Kyrta emphasized the fact that her Mediterranean culture allowed in general more human touch than in America. She had been to the U.S. twice and noticed what Mark Greene calls Puritanical sexual shaming. It is America’s inheritance, which many people are starting to question. Ismael, Fèlix and Kyrta also questioned it after having shared the contents of the article. In fact, they questioned all classic Macho attitudes in our patriarchal societies. Sadly enough, many people believe in that model, which is being reinforced by certain media and institutions. Men still need to be tougher than women, cannot express the same emotions or cry in the same way.

There was another post on Facebook that had immediately drawn Kyrta’s attention. In a way, it bore a relationship with what she had been discussing with Ismael and Fèlix. Mario Savioni said he could not tell his Facebook friends how important Jack Kerouac’s work was to his soul. He also said it made him cry. Well, why not? Crying is a natural reaction in human beings. Why should we repress it? What she really liked most was a man openly admitting on Facebook that someone or something makes him cry. Yes, away with this stupid Macho culture!

Mario asked explicitly: “What better than this? T.S. Eliot? Heidegger? Sartre?“
To this, Kyrta replied the following: “I personally like it, yes, though Jack Kerouac’s writing, apparently or at least in this part of the book, is really sad. I can’t judge the rest because I haven’t read the book. I am only giving an opinion on what I am seeing on this video. What I like is the combination with the blues, that is very good.” The interviewer playing blues on the piano was certainly great. It helped to recreate the sad atmosphere of the book that was being read aloud by the same Kerouac.

Kyrta also said: “I know Heidegger and Sartre from my high school days. But that was long ago.”
It was her recently deceased father who had been a philosopher, not her. A few philosophy classes at high school had not been enough to understand humanity’s great philosophers. Besides, the philosophy teacher had been almost exclusively interested in Nietzsche. She remembered having read On the Genealogy of Morality. But what about the other philosophers? Did they not count? Was that the right way to teach philosophy when the subject still existed in the 80s? Does philosophy still exist as a subject in Spain’s and Catalonia’s new education plans? Hardly, no wonder people believe what they first see on media. No one has taught them to think.

Casa misteriosa copy

Apart from that, Kyrta’s philosophy teacher had been especially peculiar. She remembered what a great fan he was of Barcelona’s Football Club, known as Barça in Catalonia. When the team won, he got drunk. When Barça lost, he also got drunk. The match had to end in a draw if you wanted a sober teacher. However, being drunk or sober, he would always ask the students for permission to smoke a cigarette in class. Nowadays this would be unthinkable. Although Kyrta and the rest of her classmates had not received better philosophy classes they all had liked their teacher. This was probably because he had been a nice person after all. He could communicate well with teenagers, he understood them and he was himself a rule breaker, something young people like.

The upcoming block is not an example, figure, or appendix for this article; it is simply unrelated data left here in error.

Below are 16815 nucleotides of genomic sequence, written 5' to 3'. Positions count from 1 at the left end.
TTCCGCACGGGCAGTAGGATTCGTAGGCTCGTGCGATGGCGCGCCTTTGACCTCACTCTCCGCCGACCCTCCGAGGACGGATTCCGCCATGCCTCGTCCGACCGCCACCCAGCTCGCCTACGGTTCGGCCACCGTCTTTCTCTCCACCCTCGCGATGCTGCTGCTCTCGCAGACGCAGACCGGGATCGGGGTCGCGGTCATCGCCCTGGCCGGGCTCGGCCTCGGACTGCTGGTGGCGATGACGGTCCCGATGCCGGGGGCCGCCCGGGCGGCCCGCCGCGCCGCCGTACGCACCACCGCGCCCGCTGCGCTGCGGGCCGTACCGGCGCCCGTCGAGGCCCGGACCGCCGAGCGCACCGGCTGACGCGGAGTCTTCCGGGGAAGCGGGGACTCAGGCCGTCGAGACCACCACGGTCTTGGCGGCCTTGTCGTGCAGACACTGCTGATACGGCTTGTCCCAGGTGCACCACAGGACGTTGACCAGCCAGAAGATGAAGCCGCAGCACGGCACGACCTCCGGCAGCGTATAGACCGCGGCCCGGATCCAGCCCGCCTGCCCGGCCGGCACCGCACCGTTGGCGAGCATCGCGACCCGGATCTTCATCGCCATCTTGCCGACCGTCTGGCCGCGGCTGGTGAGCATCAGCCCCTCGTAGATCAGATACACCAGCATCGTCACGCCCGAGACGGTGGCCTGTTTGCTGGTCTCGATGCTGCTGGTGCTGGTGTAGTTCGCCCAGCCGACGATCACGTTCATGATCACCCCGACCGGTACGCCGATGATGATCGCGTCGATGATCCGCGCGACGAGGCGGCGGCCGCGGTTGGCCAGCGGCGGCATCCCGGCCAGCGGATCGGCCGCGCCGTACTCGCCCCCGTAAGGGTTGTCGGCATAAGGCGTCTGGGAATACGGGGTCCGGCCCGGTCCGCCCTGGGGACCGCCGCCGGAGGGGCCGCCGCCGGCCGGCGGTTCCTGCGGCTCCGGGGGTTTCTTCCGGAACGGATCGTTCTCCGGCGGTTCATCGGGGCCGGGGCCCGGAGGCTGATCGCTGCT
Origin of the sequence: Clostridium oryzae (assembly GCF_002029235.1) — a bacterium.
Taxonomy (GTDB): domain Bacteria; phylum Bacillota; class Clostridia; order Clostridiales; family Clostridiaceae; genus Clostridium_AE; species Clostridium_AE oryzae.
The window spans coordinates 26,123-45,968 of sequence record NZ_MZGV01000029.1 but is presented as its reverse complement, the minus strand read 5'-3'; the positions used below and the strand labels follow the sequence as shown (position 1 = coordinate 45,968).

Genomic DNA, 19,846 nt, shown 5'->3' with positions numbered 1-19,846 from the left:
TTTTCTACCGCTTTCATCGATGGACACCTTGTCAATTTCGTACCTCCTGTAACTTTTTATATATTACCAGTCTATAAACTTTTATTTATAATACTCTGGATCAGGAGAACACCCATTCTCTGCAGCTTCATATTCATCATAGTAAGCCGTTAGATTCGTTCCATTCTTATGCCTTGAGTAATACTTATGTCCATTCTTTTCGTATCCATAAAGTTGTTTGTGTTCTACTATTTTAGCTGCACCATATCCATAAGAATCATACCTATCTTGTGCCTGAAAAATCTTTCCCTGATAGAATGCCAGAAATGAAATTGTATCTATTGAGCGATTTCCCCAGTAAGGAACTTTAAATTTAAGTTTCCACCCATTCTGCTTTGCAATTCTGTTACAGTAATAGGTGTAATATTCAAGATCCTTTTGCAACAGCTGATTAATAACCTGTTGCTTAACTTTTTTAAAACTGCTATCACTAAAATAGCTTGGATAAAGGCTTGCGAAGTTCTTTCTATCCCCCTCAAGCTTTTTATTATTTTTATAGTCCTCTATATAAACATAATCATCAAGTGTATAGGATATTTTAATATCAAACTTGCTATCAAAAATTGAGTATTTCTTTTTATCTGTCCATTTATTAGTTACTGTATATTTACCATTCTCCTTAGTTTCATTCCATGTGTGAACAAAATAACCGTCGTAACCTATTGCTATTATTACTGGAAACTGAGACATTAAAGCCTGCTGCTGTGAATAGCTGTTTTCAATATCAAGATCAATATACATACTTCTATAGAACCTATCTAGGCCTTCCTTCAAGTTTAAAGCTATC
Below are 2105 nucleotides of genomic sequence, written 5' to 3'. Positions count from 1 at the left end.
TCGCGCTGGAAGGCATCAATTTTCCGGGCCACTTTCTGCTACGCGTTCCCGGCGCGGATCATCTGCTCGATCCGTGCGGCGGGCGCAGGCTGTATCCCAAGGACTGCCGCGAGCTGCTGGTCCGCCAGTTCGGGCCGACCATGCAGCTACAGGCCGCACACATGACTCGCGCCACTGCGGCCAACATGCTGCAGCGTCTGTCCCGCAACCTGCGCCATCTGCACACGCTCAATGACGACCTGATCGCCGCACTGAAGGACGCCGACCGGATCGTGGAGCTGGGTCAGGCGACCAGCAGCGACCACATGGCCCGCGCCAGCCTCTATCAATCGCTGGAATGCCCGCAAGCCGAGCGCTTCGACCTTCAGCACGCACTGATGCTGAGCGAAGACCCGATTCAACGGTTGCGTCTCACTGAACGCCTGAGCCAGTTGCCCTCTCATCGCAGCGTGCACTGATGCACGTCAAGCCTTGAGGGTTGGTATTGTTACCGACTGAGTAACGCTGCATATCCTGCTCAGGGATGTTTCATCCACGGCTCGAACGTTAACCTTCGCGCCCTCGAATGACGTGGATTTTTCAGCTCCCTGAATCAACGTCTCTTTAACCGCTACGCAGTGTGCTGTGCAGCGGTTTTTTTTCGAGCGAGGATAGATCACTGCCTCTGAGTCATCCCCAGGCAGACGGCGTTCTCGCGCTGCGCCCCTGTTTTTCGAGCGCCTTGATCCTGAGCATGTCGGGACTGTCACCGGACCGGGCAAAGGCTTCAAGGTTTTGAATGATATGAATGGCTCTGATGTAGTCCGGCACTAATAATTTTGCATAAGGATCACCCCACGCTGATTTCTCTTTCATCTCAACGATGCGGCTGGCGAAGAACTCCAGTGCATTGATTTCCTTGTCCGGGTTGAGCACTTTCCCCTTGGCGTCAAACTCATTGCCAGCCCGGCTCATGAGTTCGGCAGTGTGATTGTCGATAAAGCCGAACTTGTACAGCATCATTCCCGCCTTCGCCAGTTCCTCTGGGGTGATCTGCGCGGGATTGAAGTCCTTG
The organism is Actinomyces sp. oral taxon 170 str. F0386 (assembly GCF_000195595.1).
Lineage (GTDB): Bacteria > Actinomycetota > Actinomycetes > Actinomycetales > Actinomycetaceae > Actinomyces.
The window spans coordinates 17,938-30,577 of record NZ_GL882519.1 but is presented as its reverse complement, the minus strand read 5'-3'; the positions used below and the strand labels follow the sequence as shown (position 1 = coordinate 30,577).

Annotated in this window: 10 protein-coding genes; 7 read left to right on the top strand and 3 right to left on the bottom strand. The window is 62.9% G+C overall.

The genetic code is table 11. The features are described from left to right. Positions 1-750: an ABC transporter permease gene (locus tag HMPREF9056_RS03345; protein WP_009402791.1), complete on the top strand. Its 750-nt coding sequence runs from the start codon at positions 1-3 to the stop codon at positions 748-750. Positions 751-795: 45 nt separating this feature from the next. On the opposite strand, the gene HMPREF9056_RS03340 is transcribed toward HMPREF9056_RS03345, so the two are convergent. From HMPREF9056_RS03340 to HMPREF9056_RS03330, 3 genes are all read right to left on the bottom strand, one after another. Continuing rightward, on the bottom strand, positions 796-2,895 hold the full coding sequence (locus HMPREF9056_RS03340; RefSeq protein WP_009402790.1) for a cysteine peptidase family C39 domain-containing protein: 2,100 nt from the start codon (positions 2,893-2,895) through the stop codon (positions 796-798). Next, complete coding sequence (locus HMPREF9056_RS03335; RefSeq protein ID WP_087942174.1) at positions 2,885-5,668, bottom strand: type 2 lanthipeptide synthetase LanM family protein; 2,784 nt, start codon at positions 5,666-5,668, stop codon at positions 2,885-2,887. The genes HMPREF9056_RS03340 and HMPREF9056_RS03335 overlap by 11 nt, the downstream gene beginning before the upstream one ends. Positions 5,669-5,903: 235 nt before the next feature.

Kyrta would read more philosophy and literature with the passing of time. She went back to her Facebook comment and continued to write:

“T.S.Eliot, yes.The Waste Land. I remember having read it many years ago during my university times. At the beginning I had the feeling I understood nothing or, maybe I understood something in my own way of perceiving and interpreting things. I loved the way it was written, the words, the use of the language … I don’t know exactly what it was. Then I reread it. Yes, I’m very fond of rereading and used the Norton Anthology of English Language where you have the notes explaining what  each author means. Very helpful. A small part of Jame Joyce’s Ulysses is also there. I think I will read it one of these days.”

“Last point: great that a man openly says something like this makes him cry. Men must cry and not hide from it, as well as women, transgenders, and any other person. Away Macho culture! The “strongest men,” who never ever show any sign of weakness, are very often much weaker than we assume. They wear a mask that hides their inner insecurities. Crying is not weakness to me. It is human and it sets your emotions free, which is healthy. That is what I did all the time in Munich and in London. When you are away from home on holiday you have more time and, therefore, you are more sensitive to certain things. All of us grow stronger and healthier this way.”